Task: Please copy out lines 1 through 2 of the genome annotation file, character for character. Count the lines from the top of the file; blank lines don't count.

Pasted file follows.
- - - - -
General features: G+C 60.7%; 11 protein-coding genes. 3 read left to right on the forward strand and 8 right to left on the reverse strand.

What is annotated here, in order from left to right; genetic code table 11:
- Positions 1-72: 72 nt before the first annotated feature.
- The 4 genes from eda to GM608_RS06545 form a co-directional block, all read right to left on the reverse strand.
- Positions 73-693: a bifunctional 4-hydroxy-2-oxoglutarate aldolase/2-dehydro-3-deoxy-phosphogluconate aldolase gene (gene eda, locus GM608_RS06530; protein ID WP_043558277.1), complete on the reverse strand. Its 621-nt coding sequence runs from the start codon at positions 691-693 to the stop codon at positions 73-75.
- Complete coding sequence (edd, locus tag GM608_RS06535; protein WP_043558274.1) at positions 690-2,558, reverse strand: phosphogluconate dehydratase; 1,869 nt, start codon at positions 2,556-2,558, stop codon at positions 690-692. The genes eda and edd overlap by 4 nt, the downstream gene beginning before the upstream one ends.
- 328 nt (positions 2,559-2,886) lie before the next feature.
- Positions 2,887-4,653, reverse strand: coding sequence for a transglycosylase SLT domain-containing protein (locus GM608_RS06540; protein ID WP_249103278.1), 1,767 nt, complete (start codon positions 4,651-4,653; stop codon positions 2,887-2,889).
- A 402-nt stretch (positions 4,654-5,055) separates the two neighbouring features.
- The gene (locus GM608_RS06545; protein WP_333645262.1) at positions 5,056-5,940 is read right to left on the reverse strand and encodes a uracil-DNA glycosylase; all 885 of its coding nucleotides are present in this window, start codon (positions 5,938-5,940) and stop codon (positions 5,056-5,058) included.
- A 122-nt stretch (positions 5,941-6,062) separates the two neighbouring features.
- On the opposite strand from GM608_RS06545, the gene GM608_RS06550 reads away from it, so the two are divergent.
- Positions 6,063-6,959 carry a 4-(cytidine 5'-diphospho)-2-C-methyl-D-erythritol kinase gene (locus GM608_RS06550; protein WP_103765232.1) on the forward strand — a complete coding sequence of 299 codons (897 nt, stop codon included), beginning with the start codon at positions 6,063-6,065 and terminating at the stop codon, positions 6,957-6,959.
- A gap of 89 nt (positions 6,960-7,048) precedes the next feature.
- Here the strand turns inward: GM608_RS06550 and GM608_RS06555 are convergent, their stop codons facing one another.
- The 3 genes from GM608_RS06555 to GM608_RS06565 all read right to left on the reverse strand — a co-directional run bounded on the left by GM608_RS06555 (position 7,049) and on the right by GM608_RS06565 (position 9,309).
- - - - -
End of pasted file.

General features: G+C 60.7%; 11 protein-coding genes. 3 read left to right on the forward strand and 8 right to left on the reverse strand.

What is annotated here, in order from left to right; genetic code table 11: